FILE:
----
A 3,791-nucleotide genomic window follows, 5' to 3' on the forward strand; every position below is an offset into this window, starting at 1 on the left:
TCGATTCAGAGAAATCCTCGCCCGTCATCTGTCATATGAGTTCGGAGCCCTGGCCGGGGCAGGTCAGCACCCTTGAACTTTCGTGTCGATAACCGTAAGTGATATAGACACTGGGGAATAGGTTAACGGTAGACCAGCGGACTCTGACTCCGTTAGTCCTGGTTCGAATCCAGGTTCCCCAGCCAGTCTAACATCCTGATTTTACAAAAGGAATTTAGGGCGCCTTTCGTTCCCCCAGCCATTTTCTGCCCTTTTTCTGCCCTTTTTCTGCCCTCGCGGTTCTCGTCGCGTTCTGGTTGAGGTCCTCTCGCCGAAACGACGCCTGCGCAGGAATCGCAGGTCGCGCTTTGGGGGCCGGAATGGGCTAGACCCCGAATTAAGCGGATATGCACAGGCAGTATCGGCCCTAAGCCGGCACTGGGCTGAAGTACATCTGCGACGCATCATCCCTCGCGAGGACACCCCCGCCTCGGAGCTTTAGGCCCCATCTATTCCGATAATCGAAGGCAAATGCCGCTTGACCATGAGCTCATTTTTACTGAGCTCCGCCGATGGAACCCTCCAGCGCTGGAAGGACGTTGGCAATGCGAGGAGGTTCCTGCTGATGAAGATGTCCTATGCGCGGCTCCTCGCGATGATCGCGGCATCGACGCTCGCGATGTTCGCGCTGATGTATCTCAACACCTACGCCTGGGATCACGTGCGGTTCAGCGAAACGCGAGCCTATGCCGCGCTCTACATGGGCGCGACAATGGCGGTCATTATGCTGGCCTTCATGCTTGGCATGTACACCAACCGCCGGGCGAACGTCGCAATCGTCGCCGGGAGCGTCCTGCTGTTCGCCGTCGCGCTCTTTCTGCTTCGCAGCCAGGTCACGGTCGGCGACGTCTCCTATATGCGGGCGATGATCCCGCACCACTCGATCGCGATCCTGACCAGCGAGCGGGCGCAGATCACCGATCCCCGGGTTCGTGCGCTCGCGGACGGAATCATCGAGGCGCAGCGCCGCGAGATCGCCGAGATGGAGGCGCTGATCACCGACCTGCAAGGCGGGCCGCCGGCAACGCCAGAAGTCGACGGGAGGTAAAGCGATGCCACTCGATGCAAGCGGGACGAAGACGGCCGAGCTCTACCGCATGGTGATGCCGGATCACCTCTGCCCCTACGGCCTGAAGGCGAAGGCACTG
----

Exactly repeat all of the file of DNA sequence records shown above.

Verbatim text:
A 3,791-nucleotide genomic window follows, 5' to 3' on the forward strand; every position below is an offset into this window, starting at 1 on the left:
TCGATTCAGAGAAATCCTCGCCCGTCATCTGTCATATGAGTTCGGAGCCCTGGCCGGGGCAGGTCAGCACCCTTGAACTTTCGTGTCGATAACCGTAAGTGATATAGACACTGGGGAATAGGTTAACGGTAGACCAGCGGACTCTGACTCCGTTAGTCCTGGTTCGAATCCAGGTTCCCCAGCCAGTCTAACATCCTGATTTTACAAAAGGAATTTAGGGCGCCTTTCGTTCCCCCAGCCATTTTCTGCCCTTTTTCTGCCCTTTTTCTGCCCTCGCGGTTCTCGTCGCGTTCTGGTTGAGGTCCTCTCGCCGAAACGACGCCTGCGCAGGAATCGCAGGTCGCGCTTTGGGGGCCGGAATGGGCTAGACCCCGAATTAAGCGGATATGCACAGGCAGTATCGGCCCTAAGCCGGCACTGGGCTGAAGTACATCTGCGACGCATCATCCCTCGCGAGGACACCCCCGCCTCGGAGCTTTAGGCCCCATCTATTCCGATAATCGAAGGCAAATGCCGCTTGACCATGAGCTCATTTTTACTGAGCTCCGCCGATGGAACCCTCCAGCGCTGGAAGGACGTTGGCAATGCGAGGAGGTTCCTGCTGATGAAGATGTCCTATGCGCGGCTCCTCGCGATGATCGCGGCATCGACGCTCGCGATGTTCGCGCTGATGTATCTCAACACCTACGCCTGGGATCACGTGCGGTTCAGCGAAACGCGAGCCTATGCCGCGCTCTACATGGGCGCGACAATGGCGGTCATTATGCTGGCCTTCATGCTTGGCATGTACACCAACCGCCGGGCGAACGTCGCAATCGTCGCCGGGAGCGTCCTGCTGTTCGCCGTCGCGCTCTTTCTGCTTCGCAGCCAGGTCACGGTCGGCGACGTCTCCTATATGCGGGCGATGATCCCGCACCACTCGATCGCGATCCTGACCAGCGAGCGGGCGCAGATCACCGATCCCCGGGTTCGTGCGCTCGCGGACGGAATCATCGAGGCGCAGCGCCGCGAGATCGCCGAGATGGAGGCGCTGATCACCGACCTGCAAGGCGGGCCGCCGGCAACGCCAGAAGTCGACGGGAGGTAAAGCGATGCCACTCGATGCAAGCGGGACGAAGACGGCCGAGCTCTACCGCATGGTGATGCCGGATCACCTCTGCCCCTACGGCCTGAAGGCGAAGGCACTG